RL has:
This Child Will Be Great: Memoir of a Remarkable Life by Africa’s First Woman President by Ellen Johnson-Sirleaf


10/10, Economic Sciences:
Thomas J. Sargent and Christopher A. Sims “for their empirical research on cause and effect in the macroeconomy.”

RL has many works on macroeconomics as well as some authored or edited by Sargent, including:
Robustness by Lars Peter Hansen and Thomas J. Sargent.
In addition to the works listed and linked above, Rice Library has many titles on the Nobel Prize itself. Among these are:
Nobel Prize: The First 100 Years edited by Agneta Wallin Levinovitz and Nils Ringertz.
 
Two rather unique titles based on this subject are Prizes, a novel by Erich Segal and Oxygen: A Play in Two Acts by Carl Djarassi and Roald Hoffman.  Also, one cannot overlook the feature film A Beautiful Mind which tells the story of Nobel Laureate John Nash.  Finally, for more information on Alfred Nobel, consider the CREDO reference or Biography in Context databases.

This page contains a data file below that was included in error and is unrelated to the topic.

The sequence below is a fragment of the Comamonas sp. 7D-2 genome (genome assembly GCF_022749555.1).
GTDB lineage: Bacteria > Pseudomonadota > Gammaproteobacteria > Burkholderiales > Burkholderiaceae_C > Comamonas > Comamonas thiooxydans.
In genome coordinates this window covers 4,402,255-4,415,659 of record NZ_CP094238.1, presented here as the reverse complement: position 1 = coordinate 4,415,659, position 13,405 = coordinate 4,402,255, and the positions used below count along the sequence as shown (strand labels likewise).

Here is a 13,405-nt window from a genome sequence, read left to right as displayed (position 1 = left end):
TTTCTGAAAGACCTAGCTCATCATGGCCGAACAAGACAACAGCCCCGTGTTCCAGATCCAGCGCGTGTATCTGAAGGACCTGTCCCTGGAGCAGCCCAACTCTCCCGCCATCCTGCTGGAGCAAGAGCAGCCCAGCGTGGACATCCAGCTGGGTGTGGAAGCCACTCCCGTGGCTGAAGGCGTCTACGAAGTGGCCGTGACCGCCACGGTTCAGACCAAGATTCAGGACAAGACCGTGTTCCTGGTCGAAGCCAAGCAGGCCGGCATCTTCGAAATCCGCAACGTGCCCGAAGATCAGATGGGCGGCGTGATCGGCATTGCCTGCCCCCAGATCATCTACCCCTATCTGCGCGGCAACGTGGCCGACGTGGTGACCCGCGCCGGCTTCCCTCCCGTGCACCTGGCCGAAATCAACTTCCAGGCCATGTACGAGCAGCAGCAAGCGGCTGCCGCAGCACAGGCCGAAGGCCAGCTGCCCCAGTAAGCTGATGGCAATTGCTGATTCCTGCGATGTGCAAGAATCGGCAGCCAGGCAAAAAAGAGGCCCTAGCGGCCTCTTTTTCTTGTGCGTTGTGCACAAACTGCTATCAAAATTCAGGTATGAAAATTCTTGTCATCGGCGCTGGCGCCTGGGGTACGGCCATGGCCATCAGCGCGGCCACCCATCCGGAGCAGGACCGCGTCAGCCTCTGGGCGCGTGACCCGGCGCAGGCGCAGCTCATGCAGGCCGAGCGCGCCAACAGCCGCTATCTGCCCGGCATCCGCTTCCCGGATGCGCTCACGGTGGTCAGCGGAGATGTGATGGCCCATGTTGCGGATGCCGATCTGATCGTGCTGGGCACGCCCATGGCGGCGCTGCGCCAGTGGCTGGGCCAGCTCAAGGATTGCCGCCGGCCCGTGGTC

PO

Indiana State Archive at Risk

The Indiana State Archive is presently being housed in an old warehouse on the west side of Indianapolis. According to a recent article in the Indianapolis Star, the archive was temporarily moved there ten years ago. The building has many problems and the collections have been at danger many times. The State Archivists, Jim Corridan speaking at a workshop to the Society of Indiana Archivists told two stories about how close the residents of Indiana came to losing important collections. One involved a recently discovered survey map of the road from Jeffersonville to Vincennes that was made in 1805. The map was encapsulated and just two days later the roof leaked right over the map. Had this map not been protected it would have been destroyed. The other was about new shelving that was installed and had not been loaded with materials yet when another section of the roof leaked and the entire unit was covered in water.